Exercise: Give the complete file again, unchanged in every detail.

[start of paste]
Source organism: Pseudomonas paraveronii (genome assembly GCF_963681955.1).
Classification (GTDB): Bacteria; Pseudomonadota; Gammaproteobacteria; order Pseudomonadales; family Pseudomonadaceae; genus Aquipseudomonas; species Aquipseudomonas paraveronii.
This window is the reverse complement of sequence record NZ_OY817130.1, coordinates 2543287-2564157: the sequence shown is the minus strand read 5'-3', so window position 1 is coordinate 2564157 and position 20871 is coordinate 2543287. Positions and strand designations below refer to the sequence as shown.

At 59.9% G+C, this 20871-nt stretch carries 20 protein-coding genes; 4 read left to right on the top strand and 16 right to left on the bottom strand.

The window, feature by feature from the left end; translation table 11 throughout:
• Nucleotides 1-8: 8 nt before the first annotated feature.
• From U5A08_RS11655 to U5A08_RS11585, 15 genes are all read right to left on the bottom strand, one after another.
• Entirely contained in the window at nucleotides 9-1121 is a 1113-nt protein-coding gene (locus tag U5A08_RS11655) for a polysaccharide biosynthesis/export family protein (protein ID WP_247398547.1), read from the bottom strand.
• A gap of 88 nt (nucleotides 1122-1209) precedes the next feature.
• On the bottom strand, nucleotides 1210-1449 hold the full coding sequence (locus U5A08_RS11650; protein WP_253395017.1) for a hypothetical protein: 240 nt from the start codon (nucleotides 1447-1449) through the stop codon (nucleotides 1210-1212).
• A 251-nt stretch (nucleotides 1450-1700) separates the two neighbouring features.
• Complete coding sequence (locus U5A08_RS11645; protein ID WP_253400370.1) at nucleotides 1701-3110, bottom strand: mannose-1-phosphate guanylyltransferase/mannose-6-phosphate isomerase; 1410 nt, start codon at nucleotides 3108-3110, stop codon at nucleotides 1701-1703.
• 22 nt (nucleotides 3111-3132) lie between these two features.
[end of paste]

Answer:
Source organism: Pseudomonas paraveronii (genome assembly GCF_963681955.1).
Classification (GTDB): Bacteria; Pseudomonadota; Gammaproteobacteria; order Pseudomonadales; family Pseudomonadaceae; genus Aquipseudomonas; species Aquipseudomonas paraveronii.
This window is the reverse complement of sequence record NZ_OY817130.1, coordinates 2543287-2564157: the sequence shown is the minus strand read 5'-3', so window position 1 is coordinate 2564157 and position 20871 is coordinate 2543287. Positions and strand designations below refer to the sequence as shown.

At 59.9% G+C, this 20871-nt stretch carries 20 protein-coding genes; 4 read left to right on the top strand and 16 right to left on the bottom strand.

The window, feature by feature from the left end; translation table 11 throughout:
• Nucleotides 1-8: 8 nt before the first annotated feature.
• From U5A08_RS11655 to U5A08_RS11585, 15 genes are all read right to left on the bottom strand, one after another.
• Entirely contained in the window at nucleotides 9-1121 is a 1113-nt protein-coding gene (locus tag U5A08_RS11655) for a polysaccharide biosynthesis/export family protein (protein ID WP_247398547.1), read from the bottom strand.
• A gap of 88 nt (nucleotides 1122-1209) precedes the next feature.
• On the bottom strand, nucleotides 1210-1449 hold the full coding sequence (locus U5A08_RS11650; protein WP_253395017.1) for a hypothetical protein: 240 nt from the start codon (nucleotides 1447-1449) through the stop codon (nucleotides 1210-1212).
• A 251-nt stretch (nucleotides 1450-1700) separates the two neighbouring features.
• Complete coding sequence (locus U5A08_RS11645; protein ID WP_253400370.1) at nucleotides 1701-3110, bottom strand: mannose-1-phosphate guanylyltransferase/mannose-6-phosphate isomerase; 1410 nt, start codon at nucleotides 3108-3110, stop codon at nucleotides 1701-1703.
• 22 nt (nucleotides 3111-3132) lie between these two features.